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A recent court case, known as the Narumon case, demonstrates how important it is for self-managed super fund (SMSF) trustees to ensure their documentation is up-to-date, and that binding death benefit nominations are valid.
Power of attorney
The case involved the SMSF of one Mr Giles, deceased, and a company of which his second wife was a director. Prior to dying he lost capacity and his second wife assumed power of attorney.
“When he passed away, there were certain question marks about what to do with the fund,” explains Bryce Figot, special counsel with DBA Lawyers.
Binding death nomination
The company made a unilateral ex parte application to the court to answer a set of questions after the original pension documents could not be found and a binding death benefit nomination was not signed by the deceased but by his spouse, in her capacity holding an enduring power of attorney. The nomination indicated the fund’s assets should all go to the spouse.
Conflict of interest
“You can see where a conflict might arise,” notes Figot, explaining that under equity rules, trustees of an SMSF, who might also one day receive benefits from the fund, must not have a conflict of interest unless appropriately authorised.
Although the pension documents could not be found, there was circumstantial evidence indicating the pension reverted automatically to the second spouse and the court awarded in favour of her.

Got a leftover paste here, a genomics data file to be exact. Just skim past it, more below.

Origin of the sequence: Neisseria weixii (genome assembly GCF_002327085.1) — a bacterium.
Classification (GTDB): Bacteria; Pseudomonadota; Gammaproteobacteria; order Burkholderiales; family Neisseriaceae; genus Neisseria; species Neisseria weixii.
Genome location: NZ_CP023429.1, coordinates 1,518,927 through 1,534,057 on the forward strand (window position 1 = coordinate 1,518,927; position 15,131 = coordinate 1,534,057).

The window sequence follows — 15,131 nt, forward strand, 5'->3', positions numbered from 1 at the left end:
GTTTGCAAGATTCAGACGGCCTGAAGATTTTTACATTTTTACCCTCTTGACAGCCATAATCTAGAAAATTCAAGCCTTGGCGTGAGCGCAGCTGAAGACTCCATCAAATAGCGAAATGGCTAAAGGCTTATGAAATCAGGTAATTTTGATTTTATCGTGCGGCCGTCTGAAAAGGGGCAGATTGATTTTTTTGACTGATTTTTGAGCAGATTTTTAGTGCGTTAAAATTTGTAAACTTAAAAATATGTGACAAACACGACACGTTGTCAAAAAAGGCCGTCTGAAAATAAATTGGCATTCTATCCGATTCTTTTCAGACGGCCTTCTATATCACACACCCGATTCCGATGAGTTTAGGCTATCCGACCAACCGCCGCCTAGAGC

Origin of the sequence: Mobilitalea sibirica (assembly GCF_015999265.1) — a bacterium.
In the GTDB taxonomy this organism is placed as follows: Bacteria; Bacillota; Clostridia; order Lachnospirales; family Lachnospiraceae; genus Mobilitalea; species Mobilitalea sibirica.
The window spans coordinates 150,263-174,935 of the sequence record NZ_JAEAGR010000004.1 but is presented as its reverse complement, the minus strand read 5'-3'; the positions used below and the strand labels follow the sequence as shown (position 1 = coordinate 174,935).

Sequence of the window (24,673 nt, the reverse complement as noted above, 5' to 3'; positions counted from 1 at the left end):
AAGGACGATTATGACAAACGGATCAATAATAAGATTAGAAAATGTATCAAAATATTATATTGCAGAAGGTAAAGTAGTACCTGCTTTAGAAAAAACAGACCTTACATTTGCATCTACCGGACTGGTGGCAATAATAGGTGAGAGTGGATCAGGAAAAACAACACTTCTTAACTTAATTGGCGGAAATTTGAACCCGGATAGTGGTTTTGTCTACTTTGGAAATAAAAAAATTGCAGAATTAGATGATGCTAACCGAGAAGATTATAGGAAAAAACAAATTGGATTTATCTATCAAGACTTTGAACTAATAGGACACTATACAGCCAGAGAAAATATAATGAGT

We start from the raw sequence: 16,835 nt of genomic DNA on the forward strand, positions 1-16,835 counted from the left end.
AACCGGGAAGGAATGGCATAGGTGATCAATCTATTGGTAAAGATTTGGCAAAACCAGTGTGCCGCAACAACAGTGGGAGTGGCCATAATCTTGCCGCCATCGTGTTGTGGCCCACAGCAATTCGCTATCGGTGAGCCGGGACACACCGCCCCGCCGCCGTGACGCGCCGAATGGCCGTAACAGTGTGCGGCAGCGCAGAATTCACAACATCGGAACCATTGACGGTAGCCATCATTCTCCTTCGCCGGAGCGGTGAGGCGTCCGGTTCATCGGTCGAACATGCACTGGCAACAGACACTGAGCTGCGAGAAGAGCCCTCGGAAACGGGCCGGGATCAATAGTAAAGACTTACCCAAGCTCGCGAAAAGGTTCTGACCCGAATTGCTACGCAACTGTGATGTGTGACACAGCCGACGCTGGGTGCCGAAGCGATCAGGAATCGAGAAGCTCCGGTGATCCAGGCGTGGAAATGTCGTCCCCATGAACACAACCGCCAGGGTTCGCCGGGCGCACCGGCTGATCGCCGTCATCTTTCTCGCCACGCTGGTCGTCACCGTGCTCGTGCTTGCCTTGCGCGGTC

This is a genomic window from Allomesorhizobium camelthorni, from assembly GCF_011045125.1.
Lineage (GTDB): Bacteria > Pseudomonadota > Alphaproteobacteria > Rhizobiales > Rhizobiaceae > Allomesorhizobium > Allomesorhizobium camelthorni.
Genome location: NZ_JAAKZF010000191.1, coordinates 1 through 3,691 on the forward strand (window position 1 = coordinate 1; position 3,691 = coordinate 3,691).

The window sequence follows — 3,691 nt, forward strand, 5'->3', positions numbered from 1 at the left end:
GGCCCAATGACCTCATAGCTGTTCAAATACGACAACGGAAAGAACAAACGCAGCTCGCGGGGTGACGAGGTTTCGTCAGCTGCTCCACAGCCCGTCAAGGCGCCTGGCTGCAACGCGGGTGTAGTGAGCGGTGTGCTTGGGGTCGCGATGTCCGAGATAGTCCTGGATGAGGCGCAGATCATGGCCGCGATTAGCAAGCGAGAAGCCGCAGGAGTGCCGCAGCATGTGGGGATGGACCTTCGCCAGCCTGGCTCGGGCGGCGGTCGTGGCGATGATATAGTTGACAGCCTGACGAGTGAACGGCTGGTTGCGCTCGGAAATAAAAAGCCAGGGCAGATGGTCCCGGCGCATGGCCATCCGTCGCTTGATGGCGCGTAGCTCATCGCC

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An additional question was whether the deceased left a valid, binding death benefit nomination and whether the holder of an enduring power of attorney can make a binding death benefit nomination. The court found this to be the case in those particular circumstances.
Figot notes while this case is instructive for SMSF members and trustees, it remains to be seen what may happen when these rules are tested again through courts based in jurisdictions other than Queensland.
Peter Hogan, the Self-Managed Super Fund Association’s (SMSFA’s) head of technical, notes the decision was centred around Queensland law given that was the state in which the case was heard.
Responsibility and validity
“This was the first time a case really dived into the trustee’s responsibilities in relation to a binding death benefit nomination and its validity,” he says.
Hogan also notes that although the spouse had enduring power of attorney, she did not change the terms and conditions of the binding nomination. “All the court did was to reaffirm what the member originally executed, even though the binding nomination only went for three years and had lapsed.”
The court also reaffirmed the member made the binding nomination when he had capacity, which is important.
“The decision indicates someone with an enduring power of attorney given to them around financial matters can extend that term, even though the person who originally executed the binding nomination has lost capacity. But it is equally importantly they can’t change that binding nomination, especially who it is deemed in favour of,” Hogan explains.